There Is No “East Asian Paradox” of Corruption and Development

Imagine that you’re talking to a friend, and you mention that smoking shortens average life expectancy, and that smokers should therefore be encouraged to quit. Suppose your friend replies, “Well, but my uncle Fred smoked every day, and he lived into his 80s.” If your friend means this either (a) as a serious challenge to your empirical claim that smoking is bad for you, or (b) as a critique of your prescriptive argument that smokers should therefore be encouraged to quit, then you would probably find his response absurd on its face. And if your friend were to say that he has posed a serious conceptual conundrum—say he calls it the “Uncle Fred Paradox”—you would probably laugh at him. His argument might seem marginally less ridiculous if he pointed not to his Uncle Fred but to, say, France—which has relatively high smoking rates and relatively high life expectancy—but we probably still wouldn’t view this as a serious challenge to the view that smoking is bad for you, nor would we spend a lot of time wringing our hands worrying about the “France Paradox” in the smoking-health relationship.

Yet for some reason, in serious discussions about the relationship between corruption and economic development, people seem to make precisely this sort of specious argument, and the argument gets taken very seriously by people who should know better. The form the argument takes in this context goes something like this: “It may be true that high corruption seems to be correlated with lower levels of economic development on average. However, many countries in East and Southeast Asia—such as China, South Korea, Japan, Taiwan, Thailand, and Indonesia—either achieved or currently are achieving impressively rapid economic growth despite widespread corruption.” This is the so-called “East Asian Paradox” (a term coined, as far as I know, by Professor Andrew Wedeman — see also his recent book). The somewhat more sophisticated version of the argument, developed most prominently in an article by Professor Michael Rock and Heidi Bonnett, notes that although perceived corruption has a negative relationship with growth and investment in most countries (especially small developing countries), this relationship becomes positive in a subsample consisting of five large, newly-industrializing Asian countries (China, Indonesia, South Korea, Thailand, and Japan), using data drawn from the early 1980s through the mid-1990s.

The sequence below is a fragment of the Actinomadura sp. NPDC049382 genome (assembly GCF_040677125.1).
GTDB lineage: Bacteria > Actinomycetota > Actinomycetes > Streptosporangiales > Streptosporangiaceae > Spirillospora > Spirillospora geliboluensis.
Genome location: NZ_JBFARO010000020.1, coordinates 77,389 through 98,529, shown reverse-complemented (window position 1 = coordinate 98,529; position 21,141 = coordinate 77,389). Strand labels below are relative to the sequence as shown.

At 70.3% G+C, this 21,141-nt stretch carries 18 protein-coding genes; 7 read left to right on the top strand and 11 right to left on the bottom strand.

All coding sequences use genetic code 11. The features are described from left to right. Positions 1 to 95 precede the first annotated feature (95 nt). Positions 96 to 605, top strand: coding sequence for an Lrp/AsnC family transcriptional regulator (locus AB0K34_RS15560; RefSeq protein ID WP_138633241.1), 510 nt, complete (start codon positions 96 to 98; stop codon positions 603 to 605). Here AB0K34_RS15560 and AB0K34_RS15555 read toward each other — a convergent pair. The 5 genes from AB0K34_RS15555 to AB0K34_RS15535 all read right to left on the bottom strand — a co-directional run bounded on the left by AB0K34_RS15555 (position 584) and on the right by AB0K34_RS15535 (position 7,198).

One encounters more-or-less sophisticated versions of the “East Asian Paradox” argument all the time when talking about the adverse impact of corruption on development. When someone says something like, “Corruption is a major threat to economic development,” someone almost invariably responds with something like, “But what about China? It has achieved impressive economic growth despite widespread corruption.” As far as I’m concerned, this is equivalent to saying, “But what about my Uncle Fred, the lifelong smoker who lived into his 80s?” But in case this is not completely obvious, let me explain why I think the “East Asian Paradox” argument, at least in its usual crude form, is mostly bogus. Continue reading

Crony Capitalism, the Asian Financial Crisis, and the Anticorruption Movement: What Are the Connections?